It’s quite easy to give ourselves a label, isn’t it?

We are taught to describe ourselves: “I’m an ‘Introvert’ which explains my discomfort working in big teams,” or “My co-worker is a ‘Judger’ which explains why she is so critical.” We have the impression that if we just “know” ourselves and others better our work together will be more collaborative and productive. 

But labeling doesn’t impact our ability to manage the behavior of others (or ourselves for that matter). The environment is the context of all we do. It is a multitude of present realities and artifacts of past events that our brain has to navigate and engage with. After labeling, we may feel enlightened, but the environment doesn’t change and we end up acting the same way as in the past as the environment dictated.  Nothing changes.

Don’t we overuse labels when dealing with the safety of our work crews and managers?  For example, if workers can’t follow rules and procedures that are clearly written in the manuals and training, and then they get hurt, they’re “Stupid,” “Noncompliant,” or “Lazy” or “___________” (you can fill in the blank – please keep it rated “P.G. 13”). We label a lot… and it’s a dysfunctional practice.  Let me explain…

What can you do about “stupid”?

If workers can’t follow the rules… policies, manuals, procedures, training… the implication is that they’re stupid. But you know what? You can’t fix stupid. 

What can you do about Stupid? Honestly, what can you do?

Do you coach the person taking risks? That rarely works because they may try to comply with your logic and requests but find themselves back in the same environment once you leave. 

Do you fire the “stupid” person? Then you’re going to hire someone just as… stupid; they will end up frustrating you as well because they will be put in the same environment as the exiting person.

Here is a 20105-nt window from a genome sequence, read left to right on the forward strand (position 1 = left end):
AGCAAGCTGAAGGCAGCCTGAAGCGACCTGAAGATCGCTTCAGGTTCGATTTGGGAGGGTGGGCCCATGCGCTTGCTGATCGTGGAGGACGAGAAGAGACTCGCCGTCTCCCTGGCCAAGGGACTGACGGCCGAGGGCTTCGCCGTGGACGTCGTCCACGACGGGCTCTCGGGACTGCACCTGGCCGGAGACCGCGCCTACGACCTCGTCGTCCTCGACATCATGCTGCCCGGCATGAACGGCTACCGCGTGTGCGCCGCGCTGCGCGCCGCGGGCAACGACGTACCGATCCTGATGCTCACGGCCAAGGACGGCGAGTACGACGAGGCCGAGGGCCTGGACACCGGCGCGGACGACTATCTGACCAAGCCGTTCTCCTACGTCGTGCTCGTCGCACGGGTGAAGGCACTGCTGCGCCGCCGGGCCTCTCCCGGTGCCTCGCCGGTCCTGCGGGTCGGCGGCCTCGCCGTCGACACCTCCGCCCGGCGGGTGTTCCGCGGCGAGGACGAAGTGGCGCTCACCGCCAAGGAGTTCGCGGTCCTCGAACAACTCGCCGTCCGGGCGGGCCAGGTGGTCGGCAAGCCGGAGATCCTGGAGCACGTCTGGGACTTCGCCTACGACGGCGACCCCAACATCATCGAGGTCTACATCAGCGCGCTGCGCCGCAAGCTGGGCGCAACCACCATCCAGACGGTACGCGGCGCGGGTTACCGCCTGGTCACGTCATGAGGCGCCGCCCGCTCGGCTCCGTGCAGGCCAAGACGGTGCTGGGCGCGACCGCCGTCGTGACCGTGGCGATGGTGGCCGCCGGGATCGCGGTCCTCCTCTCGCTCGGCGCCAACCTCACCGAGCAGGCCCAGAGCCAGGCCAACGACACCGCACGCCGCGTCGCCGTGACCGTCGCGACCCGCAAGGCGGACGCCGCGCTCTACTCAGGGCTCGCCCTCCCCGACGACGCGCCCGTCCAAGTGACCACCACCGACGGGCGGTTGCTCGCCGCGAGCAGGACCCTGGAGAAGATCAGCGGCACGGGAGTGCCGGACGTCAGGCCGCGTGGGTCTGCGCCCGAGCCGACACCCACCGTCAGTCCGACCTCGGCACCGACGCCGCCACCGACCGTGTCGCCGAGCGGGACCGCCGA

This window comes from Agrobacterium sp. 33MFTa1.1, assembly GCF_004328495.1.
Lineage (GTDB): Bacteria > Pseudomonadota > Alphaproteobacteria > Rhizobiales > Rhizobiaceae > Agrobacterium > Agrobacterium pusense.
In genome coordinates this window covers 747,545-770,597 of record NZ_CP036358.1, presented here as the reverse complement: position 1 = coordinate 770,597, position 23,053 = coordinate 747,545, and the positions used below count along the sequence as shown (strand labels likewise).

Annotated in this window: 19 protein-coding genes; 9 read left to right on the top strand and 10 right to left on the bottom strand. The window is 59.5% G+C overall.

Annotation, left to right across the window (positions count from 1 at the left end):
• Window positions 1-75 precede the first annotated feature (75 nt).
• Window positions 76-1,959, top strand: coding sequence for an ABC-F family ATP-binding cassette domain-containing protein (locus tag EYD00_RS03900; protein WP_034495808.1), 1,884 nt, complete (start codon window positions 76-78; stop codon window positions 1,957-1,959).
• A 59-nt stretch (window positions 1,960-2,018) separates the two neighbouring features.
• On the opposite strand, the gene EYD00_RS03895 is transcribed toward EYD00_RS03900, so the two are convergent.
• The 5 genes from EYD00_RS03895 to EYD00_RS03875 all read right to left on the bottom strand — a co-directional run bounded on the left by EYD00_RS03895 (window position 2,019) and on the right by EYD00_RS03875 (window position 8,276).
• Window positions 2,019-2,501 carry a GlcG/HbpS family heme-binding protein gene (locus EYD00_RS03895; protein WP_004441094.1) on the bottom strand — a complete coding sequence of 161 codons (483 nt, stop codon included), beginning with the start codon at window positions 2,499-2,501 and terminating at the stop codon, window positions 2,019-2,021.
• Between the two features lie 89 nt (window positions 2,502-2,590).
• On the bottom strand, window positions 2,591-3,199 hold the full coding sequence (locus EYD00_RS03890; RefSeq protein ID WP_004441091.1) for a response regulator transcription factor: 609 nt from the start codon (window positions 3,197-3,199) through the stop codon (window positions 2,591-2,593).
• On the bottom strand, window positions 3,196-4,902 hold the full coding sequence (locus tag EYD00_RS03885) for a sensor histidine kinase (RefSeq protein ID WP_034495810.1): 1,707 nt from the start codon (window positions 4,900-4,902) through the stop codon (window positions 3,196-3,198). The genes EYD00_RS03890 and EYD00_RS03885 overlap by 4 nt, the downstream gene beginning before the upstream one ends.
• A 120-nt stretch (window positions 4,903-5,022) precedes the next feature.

So you’re left with no solution when you label, except getting more and more upset, pleading with workers: “don’t be stupid.” 

Telling folks “Don’t BE this…” simply does not work. You can’t fix a label; that would be like fixing a person. Instead of asking a person to BE or NOT-TO-BE something, focus on how you can help them DO what is required to be safe. 

A better analysis

Insert some behavioral science, do a smarter analysis, and teach your employees how to change behavior. Let’s actually focus on something we can fix. Say a worker finds himself on the top rung of a step ladder. How did he end up in the position to take this risk? 

Well, the step ladder he used was in a housekeeping closet about 20 steps away. What was the safer alternative? For that height, you should use a six-foot ladder.  So why didn’t he?

The six-foot ladder was located at the shipping dock, about a seven-minute walk (times two for the round trip). Getting the six-foot ladder was costly in terms of effort. We call this a “response cost.” It factors into our decision to do the safe action or take a short cut that may put us at-risk. Some behaviors take extra time that could be used elsewhere, extra effort that makes us more fatigued, or behaviors may even have social consequences such as tarnishing our reputation or trust among fellow workers.  These all “cost” us and, naturally, we try to minimize costs.

We discover very quickly that the circumstances surrounding the ladder encouraged the risk.  Getting the job done quicker and easier was the more powerful consequence. We arrived at the root cause. 

Fix the environment

It was one of those “easy button” moments. Easy solution. Procure ladders and put them in the housekeeping closets around the plant. We don’t have to call each other stupid.  We don’t have to label.  We can’t fix stupid, but we can fix the situation!  This analysis allows us to arrive at a solution: make the safe behavior quicker and easier to do. We don’t fix stupid, because no one was actually stupid. We fixed the environment to change behavior.  Future workers will be more likely to use the correct ladder.

The lesson learned here: instead of labeling, make the proper tools more available at the point where the work is done. Change the environment, and by changing the environment, you change behavior. Workers should no longer have to find themselves in a situation that encourages them to take risks.

Instead of asking a person to BE something, focus on how you can help them DO what is required to be safe. Recognize that EVERYONE wants to be safe and act safe. It is your job to remove the barriers that put them in the position to, knowingly or unknowingly, take that risk. When you get away from the label, you’ll be much more likely to see what those barriers are.

Labeling is a human tendency that results in a dysfunctional practice that not only hurts your safety culture but also does little to reduce the risks that get people hurt. Indeed, it’s easy for folks to argue and agree that safety is a problem -- but actively blame each other instead of working together on a solution. Take a hard look at blaming. Discover why it occurs, and how it grows into another dysfunctional practice. The blame game is unproductive. It has a way of getting into our safety management systems and substantially degrading effectiveness.